Elusiveness and Illusion
The Art of Spencer Pettit
Friday, August 12, 2022 – Exhibit Opens
Friday, August 12, 2022 Reception with Spencer’s wife Heather McPherson 6 – 9 pm
Monday October 3, 2022- Exhibit Ends
The Sandbar, Anna Maria Island, 2021, Monotype print on paper with overpainting
Colosseum Rome, 2021, Monotype print on paper with pen and pencil detail
Purchase a Spencer Pettit original
Artwork can be arranged for pick up at the MDCA gallery after Monday October 3.
Email [email protected] for more information
Growing up on the Southside of Chicago, Spencer Pettit was drawn to art when he was 10 years old. Life magazine had just published a special issue on Picasso to coincide with the August 15, 1967, unveiling of an untitled Picasso sculpture in downtown Chicago’s Daly Plaza. Seeing the commissioned art, standing 50 feet tall and weighing more than 160 tons, Spencer began to understand that art could be boundless. It could take on many forms and contain narratives that could be based on the personal associations and collaborations he would make throughout his life. Spencer Pettit believed that making art is the act of discovery and the result should always create a scenario that encourages viewers and other artists to look deeper.
Spencer apprenticed with artist Thornton Utz, graduated from Ringling School of Art in 1979 and worked as an Illustrator and Graphic Artist for the Orlando Sentinel until 1985. He spent the next 10 years running his own advertising agency, Spencer Pettit & Associates, and then working as an art director with two other Orlando advertising agencies. His job as an art director overlapped with his personal pursuits as a fine artist, and he began exhibiting work throughout Central Florida including at the Orlando Museum of Art, Crealde School of Art, and the Marie Ferrer Gallery. While still producing his own work, he opened two small art galleries in Mount Dora — Chiaroscuro and Three-Legged Dog. In his final years, he concentrated on fine art and three-dimensional interpretive pieces. His work crosses many disciplines including surrealism, impressionism, realism, and abstract expressionism.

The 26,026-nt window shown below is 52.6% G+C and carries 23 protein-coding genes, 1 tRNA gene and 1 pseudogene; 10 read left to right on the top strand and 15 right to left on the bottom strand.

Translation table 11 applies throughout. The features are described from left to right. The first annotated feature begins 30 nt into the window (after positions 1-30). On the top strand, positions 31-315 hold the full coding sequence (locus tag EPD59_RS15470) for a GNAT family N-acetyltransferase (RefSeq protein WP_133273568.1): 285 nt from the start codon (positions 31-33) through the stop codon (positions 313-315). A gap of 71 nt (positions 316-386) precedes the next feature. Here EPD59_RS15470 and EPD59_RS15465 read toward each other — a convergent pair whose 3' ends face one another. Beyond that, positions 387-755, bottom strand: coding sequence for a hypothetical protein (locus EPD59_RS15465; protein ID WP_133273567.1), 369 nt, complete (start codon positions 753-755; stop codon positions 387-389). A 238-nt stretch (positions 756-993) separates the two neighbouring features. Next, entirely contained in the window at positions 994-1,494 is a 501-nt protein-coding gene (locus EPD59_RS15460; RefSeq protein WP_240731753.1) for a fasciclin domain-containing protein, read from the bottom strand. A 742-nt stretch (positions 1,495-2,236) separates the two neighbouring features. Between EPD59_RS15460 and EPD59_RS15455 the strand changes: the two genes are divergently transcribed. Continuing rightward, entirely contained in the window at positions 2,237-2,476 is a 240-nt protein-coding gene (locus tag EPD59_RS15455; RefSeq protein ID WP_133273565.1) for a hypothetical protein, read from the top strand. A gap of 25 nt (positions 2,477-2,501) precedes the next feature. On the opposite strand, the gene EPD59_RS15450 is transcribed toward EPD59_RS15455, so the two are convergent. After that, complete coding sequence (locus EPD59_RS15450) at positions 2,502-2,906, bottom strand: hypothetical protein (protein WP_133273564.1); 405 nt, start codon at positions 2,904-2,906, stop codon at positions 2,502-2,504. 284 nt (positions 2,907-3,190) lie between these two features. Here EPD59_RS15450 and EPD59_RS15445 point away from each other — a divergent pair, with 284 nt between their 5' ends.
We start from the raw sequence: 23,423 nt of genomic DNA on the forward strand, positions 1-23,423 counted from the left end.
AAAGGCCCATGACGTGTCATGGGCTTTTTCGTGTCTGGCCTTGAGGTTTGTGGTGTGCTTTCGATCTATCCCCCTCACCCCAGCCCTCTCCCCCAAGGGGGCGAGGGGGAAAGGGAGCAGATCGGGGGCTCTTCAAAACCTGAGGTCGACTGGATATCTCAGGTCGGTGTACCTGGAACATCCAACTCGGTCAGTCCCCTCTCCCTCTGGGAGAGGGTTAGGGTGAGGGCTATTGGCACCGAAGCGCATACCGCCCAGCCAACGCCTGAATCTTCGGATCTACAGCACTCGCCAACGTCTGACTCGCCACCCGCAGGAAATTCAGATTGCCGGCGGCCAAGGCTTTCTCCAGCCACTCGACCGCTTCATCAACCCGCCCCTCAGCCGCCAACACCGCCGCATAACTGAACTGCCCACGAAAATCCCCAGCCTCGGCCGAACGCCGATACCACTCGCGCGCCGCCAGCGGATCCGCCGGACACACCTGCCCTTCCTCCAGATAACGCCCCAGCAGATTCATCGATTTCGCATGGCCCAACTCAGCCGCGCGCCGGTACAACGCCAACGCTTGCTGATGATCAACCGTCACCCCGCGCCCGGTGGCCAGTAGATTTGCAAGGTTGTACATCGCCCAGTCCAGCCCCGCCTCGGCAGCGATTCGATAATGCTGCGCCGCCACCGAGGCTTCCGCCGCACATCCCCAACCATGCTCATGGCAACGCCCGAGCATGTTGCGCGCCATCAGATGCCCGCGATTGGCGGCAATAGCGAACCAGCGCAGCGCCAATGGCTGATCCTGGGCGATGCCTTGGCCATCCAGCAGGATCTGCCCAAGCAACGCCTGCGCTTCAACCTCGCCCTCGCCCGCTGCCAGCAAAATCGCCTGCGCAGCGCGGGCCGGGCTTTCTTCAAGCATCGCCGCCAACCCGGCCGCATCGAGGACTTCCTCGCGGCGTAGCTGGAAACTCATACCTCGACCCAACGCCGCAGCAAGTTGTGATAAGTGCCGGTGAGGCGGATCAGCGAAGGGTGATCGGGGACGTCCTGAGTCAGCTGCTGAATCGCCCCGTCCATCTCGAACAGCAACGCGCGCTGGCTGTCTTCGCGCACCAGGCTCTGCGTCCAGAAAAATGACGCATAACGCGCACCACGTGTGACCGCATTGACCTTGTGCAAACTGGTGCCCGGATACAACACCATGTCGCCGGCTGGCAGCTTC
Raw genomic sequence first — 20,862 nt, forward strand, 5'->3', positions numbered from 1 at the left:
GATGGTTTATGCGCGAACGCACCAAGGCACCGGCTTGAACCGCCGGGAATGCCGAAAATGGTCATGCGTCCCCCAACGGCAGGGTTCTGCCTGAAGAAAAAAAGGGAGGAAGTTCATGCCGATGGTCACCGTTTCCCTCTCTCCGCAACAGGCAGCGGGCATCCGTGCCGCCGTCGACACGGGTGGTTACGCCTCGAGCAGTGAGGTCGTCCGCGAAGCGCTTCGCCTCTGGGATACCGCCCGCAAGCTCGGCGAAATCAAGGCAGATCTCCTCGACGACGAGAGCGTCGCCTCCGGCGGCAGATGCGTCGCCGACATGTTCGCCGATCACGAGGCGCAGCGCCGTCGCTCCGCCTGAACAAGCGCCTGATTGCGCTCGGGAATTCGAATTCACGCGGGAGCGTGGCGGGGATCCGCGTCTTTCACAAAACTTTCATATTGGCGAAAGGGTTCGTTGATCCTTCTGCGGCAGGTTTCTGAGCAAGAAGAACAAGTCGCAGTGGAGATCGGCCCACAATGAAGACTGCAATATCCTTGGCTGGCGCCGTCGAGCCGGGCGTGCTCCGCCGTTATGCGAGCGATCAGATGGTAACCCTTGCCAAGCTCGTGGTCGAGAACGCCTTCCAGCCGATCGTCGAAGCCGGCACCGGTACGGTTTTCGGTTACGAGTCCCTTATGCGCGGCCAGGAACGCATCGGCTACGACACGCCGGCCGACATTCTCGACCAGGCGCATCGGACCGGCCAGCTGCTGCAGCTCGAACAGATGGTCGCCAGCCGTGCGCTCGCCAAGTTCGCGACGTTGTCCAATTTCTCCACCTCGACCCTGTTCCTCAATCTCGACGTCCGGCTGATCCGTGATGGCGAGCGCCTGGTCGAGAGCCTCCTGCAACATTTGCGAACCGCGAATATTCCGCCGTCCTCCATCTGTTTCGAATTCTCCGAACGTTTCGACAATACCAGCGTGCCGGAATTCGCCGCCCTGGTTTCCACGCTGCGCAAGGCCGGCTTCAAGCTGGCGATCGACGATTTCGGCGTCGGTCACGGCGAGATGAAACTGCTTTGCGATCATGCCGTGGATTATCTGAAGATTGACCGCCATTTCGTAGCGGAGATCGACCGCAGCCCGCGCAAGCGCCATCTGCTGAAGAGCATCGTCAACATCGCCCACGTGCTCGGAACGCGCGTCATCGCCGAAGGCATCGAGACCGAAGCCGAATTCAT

“The process is the destination for me as an artist. Although at first impression, my work may appear to be expressionist or abstract, my work is based in realism, and I think of myself as a process artist. It is figurative, textural, raw, and earthy. I hope to encourage the viewer to look deeper at the work, beyond the initial visual aspect.
“I want the viewer to evaluate the process that created the artwork. It is a constant evolving process of discover and invention. Each work contains elements that carry over to my next work and over time, a common thread emerges that ties the body of work together. “I hope my work evolves beyond the sum of its parts, like a sentence developing into a paragraph, a paragraph into a chapter, and chapters into a book — allowing each stage to become a complete idea.